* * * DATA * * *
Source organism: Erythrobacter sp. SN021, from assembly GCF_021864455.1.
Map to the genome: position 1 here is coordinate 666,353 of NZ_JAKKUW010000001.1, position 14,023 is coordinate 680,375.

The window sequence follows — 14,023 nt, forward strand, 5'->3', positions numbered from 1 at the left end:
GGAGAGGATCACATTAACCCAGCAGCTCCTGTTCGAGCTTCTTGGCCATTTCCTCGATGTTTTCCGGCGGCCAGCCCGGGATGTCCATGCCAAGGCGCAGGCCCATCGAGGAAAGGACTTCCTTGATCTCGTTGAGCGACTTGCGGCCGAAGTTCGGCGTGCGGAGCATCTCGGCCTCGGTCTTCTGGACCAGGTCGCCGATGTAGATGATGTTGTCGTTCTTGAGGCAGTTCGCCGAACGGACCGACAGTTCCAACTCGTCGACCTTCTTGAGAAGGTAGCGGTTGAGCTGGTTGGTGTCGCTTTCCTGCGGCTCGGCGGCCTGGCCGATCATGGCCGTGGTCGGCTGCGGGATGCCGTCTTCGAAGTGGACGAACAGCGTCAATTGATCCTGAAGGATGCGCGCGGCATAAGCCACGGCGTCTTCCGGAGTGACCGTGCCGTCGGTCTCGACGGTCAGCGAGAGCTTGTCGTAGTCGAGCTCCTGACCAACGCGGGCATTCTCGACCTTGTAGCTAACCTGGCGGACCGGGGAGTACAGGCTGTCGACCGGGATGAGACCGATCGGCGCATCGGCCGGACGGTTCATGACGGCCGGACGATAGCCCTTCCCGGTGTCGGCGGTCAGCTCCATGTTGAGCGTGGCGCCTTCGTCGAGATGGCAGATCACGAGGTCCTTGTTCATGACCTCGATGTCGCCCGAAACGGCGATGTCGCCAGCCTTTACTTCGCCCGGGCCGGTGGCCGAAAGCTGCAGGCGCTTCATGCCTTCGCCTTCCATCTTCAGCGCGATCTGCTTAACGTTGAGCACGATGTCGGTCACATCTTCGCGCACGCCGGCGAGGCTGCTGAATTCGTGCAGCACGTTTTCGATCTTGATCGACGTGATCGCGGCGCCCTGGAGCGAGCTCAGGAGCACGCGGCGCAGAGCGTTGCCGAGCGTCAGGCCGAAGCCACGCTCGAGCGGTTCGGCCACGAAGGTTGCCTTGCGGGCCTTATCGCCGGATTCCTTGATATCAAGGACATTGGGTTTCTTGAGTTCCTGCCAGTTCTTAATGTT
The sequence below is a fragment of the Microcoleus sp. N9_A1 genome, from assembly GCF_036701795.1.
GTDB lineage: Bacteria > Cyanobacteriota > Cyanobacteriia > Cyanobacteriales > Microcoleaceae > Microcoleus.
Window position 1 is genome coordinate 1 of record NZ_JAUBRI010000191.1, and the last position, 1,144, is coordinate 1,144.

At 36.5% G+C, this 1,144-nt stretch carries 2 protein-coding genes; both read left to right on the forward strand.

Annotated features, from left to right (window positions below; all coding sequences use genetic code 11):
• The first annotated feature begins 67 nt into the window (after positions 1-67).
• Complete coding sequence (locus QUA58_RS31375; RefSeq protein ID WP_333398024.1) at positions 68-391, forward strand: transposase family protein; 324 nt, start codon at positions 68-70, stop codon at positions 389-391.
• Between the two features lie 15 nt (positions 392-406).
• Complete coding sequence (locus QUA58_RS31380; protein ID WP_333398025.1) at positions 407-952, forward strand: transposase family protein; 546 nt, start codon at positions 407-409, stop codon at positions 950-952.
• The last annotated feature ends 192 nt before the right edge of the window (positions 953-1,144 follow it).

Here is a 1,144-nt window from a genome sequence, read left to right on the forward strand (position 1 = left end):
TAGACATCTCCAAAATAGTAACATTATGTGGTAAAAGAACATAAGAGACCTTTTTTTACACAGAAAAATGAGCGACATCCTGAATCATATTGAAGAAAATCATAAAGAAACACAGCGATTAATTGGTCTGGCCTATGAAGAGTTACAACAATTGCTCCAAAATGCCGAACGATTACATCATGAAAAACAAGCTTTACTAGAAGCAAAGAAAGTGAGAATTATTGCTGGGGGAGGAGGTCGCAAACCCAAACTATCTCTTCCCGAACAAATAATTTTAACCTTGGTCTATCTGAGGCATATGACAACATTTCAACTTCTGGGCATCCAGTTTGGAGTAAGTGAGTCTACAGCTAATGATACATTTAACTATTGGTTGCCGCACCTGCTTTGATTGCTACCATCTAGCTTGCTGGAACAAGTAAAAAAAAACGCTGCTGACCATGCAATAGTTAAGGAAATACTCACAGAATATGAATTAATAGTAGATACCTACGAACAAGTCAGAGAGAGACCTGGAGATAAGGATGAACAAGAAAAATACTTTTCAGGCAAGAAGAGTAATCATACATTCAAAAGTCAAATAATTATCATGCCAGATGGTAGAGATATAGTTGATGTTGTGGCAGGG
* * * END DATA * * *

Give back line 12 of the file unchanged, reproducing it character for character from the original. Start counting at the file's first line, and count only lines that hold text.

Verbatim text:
• Between the two features lie 15 nt (positions 392-406).